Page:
What Students and Faculty Will Never Tell You (Even If You Ask)

January 9, 2020 |  Budget
4 min

They’re not trying to cause harm or be dishonest. Students and faculty simply don’t think about what they don’t use.

Look at your phone. Are there apps that you haven’t used in months? Do you have an old tablet or laptop sitting at home collecting dust? You might have apps or devices taking up space that you’ve simply overlooked. 

The same happens at colleges and universities, but those unused computers and applications have a higher cost. They take up image space and quietly drain your budget.

Asking professors what they don’t use, or expecting students to produce a list of resources they don’t need isn’t realistic. And if you dare to ask faculty what they do need, they’ll likely say they need everything, even if it hasn’t been used in years. Instead, you can identify unused resources and remove or re-allocate them to better serve students and staff. 

Hardware They Don’t Use

What hardware do you provide for professors and staff? Desktop computers, laptops, staff labs and shared offices all may be used differently. Sometimes professors have a school-issued laptop, but they prefer to use their own. Or they’re provided with a desktop in an office, but they prepare, teach and grade in different locations. A standard tech package may not work for everyone.

Identifying those unused computers can help you focus refreshes and maintenance in the places where faculty and staff need them most, rather than on a blanket solution for everyone.

How to Know Which Computer Labs are Used the Least

Software They Don’t Need

Consider the audiobook subscription or a gym membership you got at the beginning of the year. You had great intentions, and you’re hesitant to cancel it because you still want to read more or work out every morning. These subscriptions are quietly charging you every month with no real benefit realized.

The same happens in higher education. Department heads and faculty are great at requesting software. They can provide a list of what’s needed for upcoming courses and how many licenses they want. However, when that class is attended less than expected, or the application gets replaced by a new version or similar app, do they come back and tell you to cancel the subscription? Probably not. 

Even if faculty haven’t requested a specific number of licenses, you may over-deploy software for other reasons. 

Global Deployment and Discoverability

Deploying site-wide licenses ensures that students can find the software they need when they need it. If Mathematica is on every machine in the Math Lab, then a student can sit down at any computer and get to work. In this case, software is deployed to meet the need of discoverability–in other words, deployed so any student can find it easily, rather than actual demand. But discoverability can be solved in other ways, like using the LabFind app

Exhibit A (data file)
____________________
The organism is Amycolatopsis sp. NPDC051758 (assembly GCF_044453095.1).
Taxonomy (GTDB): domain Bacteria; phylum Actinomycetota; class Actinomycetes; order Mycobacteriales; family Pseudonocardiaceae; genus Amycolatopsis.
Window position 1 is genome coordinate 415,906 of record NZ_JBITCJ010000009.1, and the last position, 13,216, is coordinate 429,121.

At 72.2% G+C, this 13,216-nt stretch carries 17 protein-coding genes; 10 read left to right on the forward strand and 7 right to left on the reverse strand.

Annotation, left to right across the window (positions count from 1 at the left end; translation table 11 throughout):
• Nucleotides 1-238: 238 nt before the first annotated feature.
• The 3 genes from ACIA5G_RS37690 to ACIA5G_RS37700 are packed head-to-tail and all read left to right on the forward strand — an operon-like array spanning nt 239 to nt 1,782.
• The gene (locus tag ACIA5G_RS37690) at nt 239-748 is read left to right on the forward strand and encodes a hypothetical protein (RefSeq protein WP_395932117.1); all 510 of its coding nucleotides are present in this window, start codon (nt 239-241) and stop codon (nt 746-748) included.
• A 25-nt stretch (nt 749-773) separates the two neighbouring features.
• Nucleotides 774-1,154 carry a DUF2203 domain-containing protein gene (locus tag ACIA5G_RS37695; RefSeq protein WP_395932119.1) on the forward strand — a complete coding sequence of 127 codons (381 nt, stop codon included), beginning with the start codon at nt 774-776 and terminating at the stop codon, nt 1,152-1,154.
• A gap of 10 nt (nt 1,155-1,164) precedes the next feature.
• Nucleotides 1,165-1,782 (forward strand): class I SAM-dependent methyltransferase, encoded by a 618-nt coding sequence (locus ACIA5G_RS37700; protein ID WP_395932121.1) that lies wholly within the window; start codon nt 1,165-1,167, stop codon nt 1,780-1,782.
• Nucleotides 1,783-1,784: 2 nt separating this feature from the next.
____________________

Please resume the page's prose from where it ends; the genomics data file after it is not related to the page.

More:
Increasing Discoverability of Tech on Campus

To find unused applications, you’ll need to compare the usage of similar applications and know what’s outdated. Think about expensive licenses like design software and statistical analysis software. Do faculty request SPSS for their classrooms when students actually use R? Is QuarkXPress still on your design lab machines while courses are taught with Adobe InDesign? Do you have a site-wide license of Microsoft Word while most students (and the businesses where they’ll eventually get hired) work on Google Docs? It’s important to know what students actually use, not just what professors want them to use.

How to Know Which Applications are Used the Least

Why Efficiency Matters

Even if you aren’t expected to run the most efficient or budget-conscious IT department, there are likely projects that you want to do, but can’t fit into your budget.

Everyone has projects that need funding or priorities that demand more budget than what’s available. Think about what you could accomplish if you had more money now, and didn’t have to wait until next year’s budget to get started.

LabStats has saved universities tens of thousands of dollars by identifying unused hardware and software, providing valuable insights in as little as a few weeks. The average annual cost to acquire and maintain a computer is between $800-$1,000. Most schools can eliminate 5-10% of computers without sacrificing service levels–meaning students won’t notice they’re missing. If demand for computers is high in certain labs, moving computers from underutilized labs can save thousands every year.

Software is usually over-deployed to ensure students can find what they need. However, over-deployment of just 3 software packages can add up to tens of thousands of dollars. LabStats can help show you where software is being used, so you can streamline offerings without affecting student perception of availability. Even with conservative estimates, there’s potential for significant savings with LabStats.

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